“Stop, we can’t fix this place if you break it,” Morgan muttered half-asleep from the closest couch before rolling over into the cushions. Someone was always throwing a door shut, pounding a counter, or putting a hole in the wall. It was a raucous symphony that had put him on edge when he’d first arrived.
August came from a quiet house. Mom would be reading a book in the living room and Dad listening to music at an appropriate level while he tried to tidy up the constant mess in his office. When she was home, Larissa would be in her room painting for the latest exhibition she was trying to enter.
A book landed in his lap. August opened his eyes to see Adam peering at him over the edge of a cardboard box in his arms. “You read, right?”
August blinked at a weathered paperback with a shirtless man and beautiful woman clutching each other on the cover. He raised a dark brow. “Not this,” he said, but Adam had already dumped the box by the defunct TV and wandered out.
He rose reluctantly to return the book to where it belonged before anyone in the house caught him with it. The book landed atop a stuffed blue dog staring up at him. How old did these people think they were? August tossed the dog onto the couch with Morgan who’d get a kick waking up to it.
Most of the contents were obviously the junk a family didn’t want hanging around the house anymore, but August did find a disposable camera with almost all its photos left. It was the kind his mom used to buy him to take to sleep away camp in elementary school. He’d flip through the developed pictures with his parents when he got home and animatedly talk them through the story behind each image. The memory brought a cold, sickening twist to his stomach, so August pushed it back to the part of his brain labelled “do not touch.”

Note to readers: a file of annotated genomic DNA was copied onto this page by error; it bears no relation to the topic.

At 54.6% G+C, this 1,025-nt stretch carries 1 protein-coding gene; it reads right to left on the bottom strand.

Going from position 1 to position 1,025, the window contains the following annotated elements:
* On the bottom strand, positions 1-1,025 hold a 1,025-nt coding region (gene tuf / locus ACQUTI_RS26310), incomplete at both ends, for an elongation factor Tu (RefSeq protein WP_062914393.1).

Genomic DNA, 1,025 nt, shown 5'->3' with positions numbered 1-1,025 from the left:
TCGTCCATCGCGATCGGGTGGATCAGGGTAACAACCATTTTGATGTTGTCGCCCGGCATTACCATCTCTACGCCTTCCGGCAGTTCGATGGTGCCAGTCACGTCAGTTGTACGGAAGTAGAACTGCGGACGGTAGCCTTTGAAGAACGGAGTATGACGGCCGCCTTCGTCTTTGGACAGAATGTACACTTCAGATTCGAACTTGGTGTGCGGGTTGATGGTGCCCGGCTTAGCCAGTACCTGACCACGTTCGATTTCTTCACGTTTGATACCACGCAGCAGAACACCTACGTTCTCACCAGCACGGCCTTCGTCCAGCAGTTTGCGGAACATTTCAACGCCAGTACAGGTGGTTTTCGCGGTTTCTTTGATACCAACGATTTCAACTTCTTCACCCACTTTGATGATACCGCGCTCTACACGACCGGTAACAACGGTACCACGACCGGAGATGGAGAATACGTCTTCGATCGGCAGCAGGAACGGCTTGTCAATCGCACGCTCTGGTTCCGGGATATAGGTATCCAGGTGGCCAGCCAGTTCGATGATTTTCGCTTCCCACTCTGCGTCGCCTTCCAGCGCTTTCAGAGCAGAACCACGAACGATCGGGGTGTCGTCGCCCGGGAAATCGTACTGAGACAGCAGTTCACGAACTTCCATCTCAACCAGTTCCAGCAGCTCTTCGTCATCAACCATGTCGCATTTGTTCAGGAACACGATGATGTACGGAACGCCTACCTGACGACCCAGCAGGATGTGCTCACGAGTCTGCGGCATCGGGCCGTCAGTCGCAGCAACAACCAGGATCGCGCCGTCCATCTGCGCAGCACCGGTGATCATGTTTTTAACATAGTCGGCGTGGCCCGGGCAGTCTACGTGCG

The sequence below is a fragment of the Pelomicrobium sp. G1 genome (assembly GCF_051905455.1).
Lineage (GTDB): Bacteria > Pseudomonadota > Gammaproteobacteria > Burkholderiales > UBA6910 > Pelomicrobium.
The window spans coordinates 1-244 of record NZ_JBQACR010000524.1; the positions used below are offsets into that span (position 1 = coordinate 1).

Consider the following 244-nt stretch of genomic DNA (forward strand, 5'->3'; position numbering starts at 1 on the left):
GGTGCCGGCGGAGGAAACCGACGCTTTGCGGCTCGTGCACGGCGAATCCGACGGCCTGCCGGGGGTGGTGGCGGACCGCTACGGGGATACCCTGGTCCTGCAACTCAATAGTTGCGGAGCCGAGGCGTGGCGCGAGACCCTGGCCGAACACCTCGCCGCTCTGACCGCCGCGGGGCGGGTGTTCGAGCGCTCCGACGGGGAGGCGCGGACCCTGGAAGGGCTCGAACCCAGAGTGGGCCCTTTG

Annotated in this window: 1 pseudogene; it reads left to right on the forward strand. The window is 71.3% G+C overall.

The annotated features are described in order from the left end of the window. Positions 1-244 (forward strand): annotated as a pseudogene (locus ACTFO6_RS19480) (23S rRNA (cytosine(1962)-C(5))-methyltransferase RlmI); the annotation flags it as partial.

Cameron was the only one in the kitchen when he wandered through. What August really wanted was a shower then bed, but he could hear the water running in the bathroom overhead. Occupied. Instead, he stood in the fridge looking over the sparse pickings.
“What do you have?” Cameron asked with uncharacteristic interest. August let the fridge door swing shut.
“It’s a camera,” without thinking, he snapped a shot. Only 24 pictures left now, and he shouldn’t have wasted one on the Cameron’s signature scowl.
Cameron stood so suddenly his chair let out a scream against the kitchen tiles. He was lanky, lean, and not exactly the picture of intimidation with his curly blond hair and the dimple that appeared on his left cheek when he spoke. But there was something there in his eyes, so brown they almost swallowed his pupils, that had always told August to stay away from this guy. Or at least, don’t make him angry.
Trouble was, that seemed to be what he was best at somehow.
August clenched his fingers around the camera, waiting for Cameron to make some sort of move for the thing. Or for him. The other boy walked up to August slowly, eyeing him from head to toe like he was searching for his weakest spot.
“Don’t worry, I got your good side,” August said as evenly as he could. Cameron came to a stop in front of him.
“Keep it away from me,” he finally snapped before stalking out the door.
August tipped his head back against the wall behind him and tried to let the tension in his muscles slip away. It seemed like it was taking less and less lately to get him amped up. It was also taking longer to come back down.
He studied the yellow plastic camera one more times in his hands. 24 pictures left, and he wasn’t going to waste any more of them.